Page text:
Scientific Program

Conference Series Ltd invites all the participants across the globe to attend 8th Clinical Microbiology Conference Paris, France.

Day 1 :

Keynote Forum

Gerald Kleymann

University of Tubingen, Germany

Keynote: Novel agents and strategies to treat herpes simplex virus infections
Conference Series Clinical Microbiology 2017 International Conference Keynote Speaker Gerald Kleymann photo

Gerald Kleymann has received his PhD from the Max Planck Institute of Biophysics and the University of Frankfurt in 1994. He worked with Bayer Pharmaceuticals as a Lab Head and Coordinator of strategic projects where he discovered the helicase primase inhibitors to treat herpes disease. He was appointed as Apl. Professor at the University of Tübingen in 2009. He has founded diverse companies e.g. the private clinic Primedica, Innovative Molecules and Your Lab. He has published numerous papers, patents, review articles and book chapters.


After first evidence that nucleosides such as idoxuridine may also be useful to treat herpes disease in the 1950, research in the field was intensified. The milestone publication of acyclovir in 1978 subsequently leads to a new era of DNA polymerase inhibitors to treat herpes infections. For the underlying strategy of anti-metabolite research, the noble price was awarded to Gertrude Elion in 1988. Since the eighties the prodrug acyclovir became the gold standard to treat herpes infections, predominantly HSV and VZV. In the nineties the pre-prodrugs of acyclovir and penciclovir, a close congener of ACV, named valacyclovir and famciclovir with a more convenient dosing schedule were launched. These anti-herpes nucleosidic drugs are virostatic but they do not cure the key clinical issue of herpes infections which is recurrent disease. In 2002, helicase primase inhibitors of HSV and VZV that are two orders of magnitude more potent than acyclovir in vitro and at least 10 times more efficacious in vivo were published and subsequently developed. Published animal models and current clinical trials indicate that the frequency of recurrent herpes disease can be reduced.

Keynote Forum

Walter Fierz

labormedizinisches zentrum Dr Risch, Liechtenstein

Keynote: Multiple sclerosis and age-related macular degeneration: examples of pathogenic viral interaction with the immune system?

Time : 11:15-12:15

Conference Series Clinical Microbiology 2017 International Conference Keynote Speaker Walter Fierz photo

Walter Fierz is a Clinical Immunologist with basic training in experimental cellular immunology at the Transplantation Immunology Unit of the Clinical Research Center in Harrow, London (UK) and at the Max-Planck-Society group for Multiple Sclerosis research in Würzburg (Germany). Later work involved running of a Diagnostic Cellular Immunology Laboratory at the University of Zürich (Switzerland) and further as Medical Director at private laboratories. He also achieved a Master of Health Information Management (MHIM) at the Erasmus University in Rotterdam (The Netherlands). For some years, he was Member of the Scientific Advisory Group of the Swiss Society of Multiple Sclerosis.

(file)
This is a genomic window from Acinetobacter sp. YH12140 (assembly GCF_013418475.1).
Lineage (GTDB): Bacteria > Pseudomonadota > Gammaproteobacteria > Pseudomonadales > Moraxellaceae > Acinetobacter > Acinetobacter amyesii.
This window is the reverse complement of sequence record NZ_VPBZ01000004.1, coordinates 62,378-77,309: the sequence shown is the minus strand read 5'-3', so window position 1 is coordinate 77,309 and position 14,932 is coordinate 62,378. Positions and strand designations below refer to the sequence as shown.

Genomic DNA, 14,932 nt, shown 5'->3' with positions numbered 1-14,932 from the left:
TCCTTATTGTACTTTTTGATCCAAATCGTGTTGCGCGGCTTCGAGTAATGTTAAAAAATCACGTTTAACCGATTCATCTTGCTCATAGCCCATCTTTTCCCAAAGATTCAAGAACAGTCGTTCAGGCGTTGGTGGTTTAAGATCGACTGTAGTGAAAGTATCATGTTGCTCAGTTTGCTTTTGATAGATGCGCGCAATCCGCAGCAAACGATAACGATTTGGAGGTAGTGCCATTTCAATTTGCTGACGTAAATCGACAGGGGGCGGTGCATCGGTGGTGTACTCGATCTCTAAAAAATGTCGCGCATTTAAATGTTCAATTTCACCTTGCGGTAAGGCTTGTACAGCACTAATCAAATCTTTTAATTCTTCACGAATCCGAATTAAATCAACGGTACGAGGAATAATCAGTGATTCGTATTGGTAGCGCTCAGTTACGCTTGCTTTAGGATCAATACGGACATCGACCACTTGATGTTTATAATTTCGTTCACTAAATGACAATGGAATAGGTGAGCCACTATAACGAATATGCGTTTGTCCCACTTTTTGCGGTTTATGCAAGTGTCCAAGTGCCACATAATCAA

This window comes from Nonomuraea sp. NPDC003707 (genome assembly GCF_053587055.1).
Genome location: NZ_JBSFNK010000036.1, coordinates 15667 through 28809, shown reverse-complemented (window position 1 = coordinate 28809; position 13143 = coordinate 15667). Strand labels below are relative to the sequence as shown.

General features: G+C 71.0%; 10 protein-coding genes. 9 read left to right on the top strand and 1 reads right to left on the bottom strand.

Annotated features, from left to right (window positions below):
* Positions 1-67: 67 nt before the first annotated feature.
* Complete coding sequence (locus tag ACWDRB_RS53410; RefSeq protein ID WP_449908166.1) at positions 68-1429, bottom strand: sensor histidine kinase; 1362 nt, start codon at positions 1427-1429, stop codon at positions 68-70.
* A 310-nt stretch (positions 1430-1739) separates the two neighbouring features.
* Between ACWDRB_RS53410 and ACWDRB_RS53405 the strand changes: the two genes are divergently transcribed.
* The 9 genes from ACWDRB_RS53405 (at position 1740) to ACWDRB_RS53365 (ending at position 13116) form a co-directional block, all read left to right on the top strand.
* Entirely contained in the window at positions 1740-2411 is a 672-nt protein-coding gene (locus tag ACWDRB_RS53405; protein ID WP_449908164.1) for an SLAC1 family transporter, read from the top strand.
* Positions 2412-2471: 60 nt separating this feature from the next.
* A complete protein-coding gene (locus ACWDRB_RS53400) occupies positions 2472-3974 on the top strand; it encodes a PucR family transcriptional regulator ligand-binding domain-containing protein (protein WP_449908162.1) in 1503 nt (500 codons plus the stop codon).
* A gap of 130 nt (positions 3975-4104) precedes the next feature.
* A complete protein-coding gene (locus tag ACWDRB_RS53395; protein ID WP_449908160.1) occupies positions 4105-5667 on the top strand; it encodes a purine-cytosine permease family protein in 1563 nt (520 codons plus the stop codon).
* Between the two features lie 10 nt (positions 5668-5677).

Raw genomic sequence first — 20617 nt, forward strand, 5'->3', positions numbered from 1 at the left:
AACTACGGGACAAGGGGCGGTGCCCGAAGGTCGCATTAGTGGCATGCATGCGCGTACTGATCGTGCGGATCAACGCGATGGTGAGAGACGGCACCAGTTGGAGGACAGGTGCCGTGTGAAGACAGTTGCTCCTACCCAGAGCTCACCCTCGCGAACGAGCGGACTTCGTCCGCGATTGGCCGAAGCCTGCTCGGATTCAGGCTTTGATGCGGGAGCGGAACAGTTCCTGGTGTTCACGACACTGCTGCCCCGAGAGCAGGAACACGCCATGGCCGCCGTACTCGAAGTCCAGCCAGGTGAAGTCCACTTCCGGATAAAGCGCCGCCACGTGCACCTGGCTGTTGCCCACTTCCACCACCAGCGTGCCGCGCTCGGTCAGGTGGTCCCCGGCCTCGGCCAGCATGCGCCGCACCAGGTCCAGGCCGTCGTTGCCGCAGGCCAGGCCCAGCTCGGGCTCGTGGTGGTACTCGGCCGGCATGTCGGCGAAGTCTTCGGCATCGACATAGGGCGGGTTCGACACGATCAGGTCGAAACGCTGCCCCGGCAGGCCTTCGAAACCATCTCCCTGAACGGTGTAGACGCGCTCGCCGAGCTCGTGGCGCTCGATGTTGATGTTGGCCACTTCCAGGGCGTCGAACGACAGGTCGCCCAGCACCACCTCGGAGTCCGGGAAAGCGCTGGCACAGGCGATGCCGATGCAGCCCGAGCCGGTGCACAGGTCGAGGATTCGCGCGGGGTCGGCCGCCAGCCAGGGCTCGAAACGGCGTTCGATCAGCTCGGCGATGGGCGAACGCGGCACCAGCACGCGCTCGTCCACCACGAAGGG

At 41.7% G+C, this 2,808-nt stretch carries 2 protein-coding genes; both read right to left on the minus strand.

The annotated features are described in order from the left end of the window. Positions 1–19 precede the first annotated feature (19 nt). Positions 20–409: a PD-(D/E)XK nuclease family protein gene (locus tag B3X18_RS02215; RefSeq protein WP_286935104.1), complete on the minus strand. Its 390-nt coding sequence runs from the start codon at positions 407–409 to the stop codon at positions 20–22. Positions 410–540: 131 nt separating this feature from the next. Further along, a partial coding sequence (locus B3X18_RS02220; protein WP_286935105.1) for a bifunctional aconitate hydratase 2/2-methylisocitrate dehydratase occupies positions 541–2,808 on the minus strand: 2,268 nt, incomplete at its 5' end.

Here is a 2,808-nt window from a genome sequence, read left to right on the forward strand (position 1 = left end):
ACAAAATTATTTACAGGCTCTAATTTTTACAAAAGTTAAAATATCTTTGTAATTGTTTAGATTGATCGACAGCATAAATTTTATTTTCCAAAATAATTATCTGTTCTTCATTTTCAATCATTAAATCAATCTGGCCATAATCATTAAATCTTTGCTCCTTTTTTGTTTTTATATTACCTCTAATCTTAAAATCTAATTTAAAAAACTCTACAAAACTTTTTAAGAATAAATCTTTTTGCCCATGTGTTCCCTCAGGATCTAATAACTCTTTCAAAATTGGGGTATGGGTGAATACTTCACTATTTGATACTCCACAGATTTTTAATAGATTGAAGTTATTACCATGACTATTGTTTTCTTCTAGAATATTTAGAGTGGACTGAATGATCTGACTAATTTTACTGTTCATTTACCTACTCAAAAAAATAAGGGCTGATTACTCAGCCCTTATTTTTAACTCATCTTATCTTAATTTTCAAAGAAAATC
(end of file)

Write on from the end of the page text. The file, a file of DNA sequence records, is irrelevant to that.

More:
A hypothesis is formulated on viral interaction between HHV-6A and EBV as a pathogenic mechanism in Multiple Sclerosis (MS). Evidence of molecular and genetic mechanisms suggests a link between HHV-6A infection and EBV activation in the brain of MS patients leading to intrathecal B-cell transformation. Consequent T-cell immune response against the EBVinfected cells is postulated as a pathogenic basis for inflammatory lesion formation in the brain of susceptible individuals. A more subtle pathogenic mechanism can be seen in the down-regulation of CD46 on astrocytes by the infecting HHV-6A. Since CD46 is central in regulating the complement system, a lack of CD46 leads to hyper-activation of the complement system. In fact, activation of the complement system in brain lesions is one of the pathogenic mechanism in MS. A similar mechanism is suspected to be central in the development of age-related macular degeneration (AMD). One of the earliest changes in the retina of AMD patients is the loss of CD46 expression in the retinal pigment epithelium (RPE) during geographic atrophy. Furthermore, CD46 deficient mice spontaneously develop dry-type AMD-like changes in their retina. It is also well known that certain genetic polymorphisms in the complement-inhibiting pathways correlate with higher risks of AMD development. The hypothesis here is that HHV-6A infection of the retina leads to down-regulation of CD46 and consequently to hyper-activation of the complement system in the eyes of susceptible individuals as a pathogenic mechanism. Interaction of HHV-6A with
CD46 also plays a role in triggering autophagy providing a further link to AMD.